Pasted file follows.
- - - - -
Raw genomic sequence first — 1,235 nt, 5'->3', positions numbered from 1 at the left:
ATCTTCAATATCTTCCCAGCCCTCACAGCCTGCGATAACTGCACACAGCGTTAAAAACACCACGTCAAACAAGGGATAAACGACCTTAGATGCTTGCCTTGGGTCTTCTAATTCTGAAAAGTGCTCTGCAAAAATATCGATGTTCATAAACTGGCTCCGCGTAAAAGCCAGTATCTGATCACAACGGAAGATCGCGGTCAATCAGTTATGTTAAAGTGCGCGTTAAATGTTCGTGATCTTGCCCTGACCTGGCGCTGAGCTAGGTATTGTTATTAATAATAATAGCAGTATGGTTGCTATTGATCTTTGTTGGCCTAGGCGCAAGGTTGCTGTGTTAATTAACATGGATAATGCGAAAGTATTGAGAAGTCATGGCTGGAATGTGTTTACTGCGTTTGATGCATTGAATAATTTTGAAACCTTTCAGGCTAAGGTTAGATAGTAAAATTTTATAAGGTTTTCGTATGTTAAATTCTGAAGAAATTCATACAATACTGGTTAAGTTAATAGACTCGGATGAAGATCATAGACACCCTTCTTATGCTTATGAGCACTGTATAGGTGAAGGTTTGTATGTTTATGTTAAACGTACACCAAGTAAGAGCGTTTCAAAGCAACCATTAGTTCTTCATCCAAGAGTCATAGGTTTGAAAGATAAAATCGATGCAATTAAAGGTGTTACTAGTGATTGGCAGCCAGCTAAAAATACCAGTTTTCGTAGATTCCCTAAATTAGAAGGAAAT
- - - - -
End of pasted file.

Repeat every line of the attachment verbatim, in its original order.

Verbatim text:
Raw genomic sequence first — 1,235 nt, 5'->3', positions numbered from 1 at the left:
ATCTTCAATATCTTCCCAGCCCTCACAGCCTGCGATAACTGCACACAGCGTTAAAAACACCACGTCAAACAAGGGATAAACGACCTTAGATGCTTGCCTTGGGTCTTCTAATTCTGAAAAGTGCTCTGCAAAAATATCGATGTTCATAAACTGGCTCCGCGTAAAAGCCAGTATCTGATCACAACGGAAGATCGCGGTCAATCAGTTATGTTAAAGTGCGCGTTAAATGTTCGTGATCTTGCCCTGACCTGGCGCTGAGCTAGGTATTGTTATTAATAATAATAGCAGTATGGTTGCTATTGATCTTTGTTGGCCTAGGCGCAAGGTTGCTGTGTTAATTAACATGGATAATGCGAAAGTATTGAGAAGTCATGGCTGGAATGTGTTTACTGCGTTTGATGCATTGAATAATTTTGAAACCTTTCAGGCTAAGGTTAGATAGTAAAATTTTATAAGGTTTTCGTATGTTAAATTCTGAAGAAATTCATACAATACTGGTTAAGTTAATAGACTCGGATGAAGATCATAGACACCCTTCTTATGCTTATGAGCACTGTATAGGTGAAGGTTTGTATGTTTATGTTAAACGTACACCAAGTAAGAGCGTTTCAAAGCAACCATTAGTTCTTCATCCAAGAGTCATAGGTTTGAAAGATAAAATCGATGCAATTAAAGGTGTTACTAGTGATTGGCAGCCAGCTAAAAATACCAGTTTTCGTAGATTCCCTAAATTAGAAGGAAAT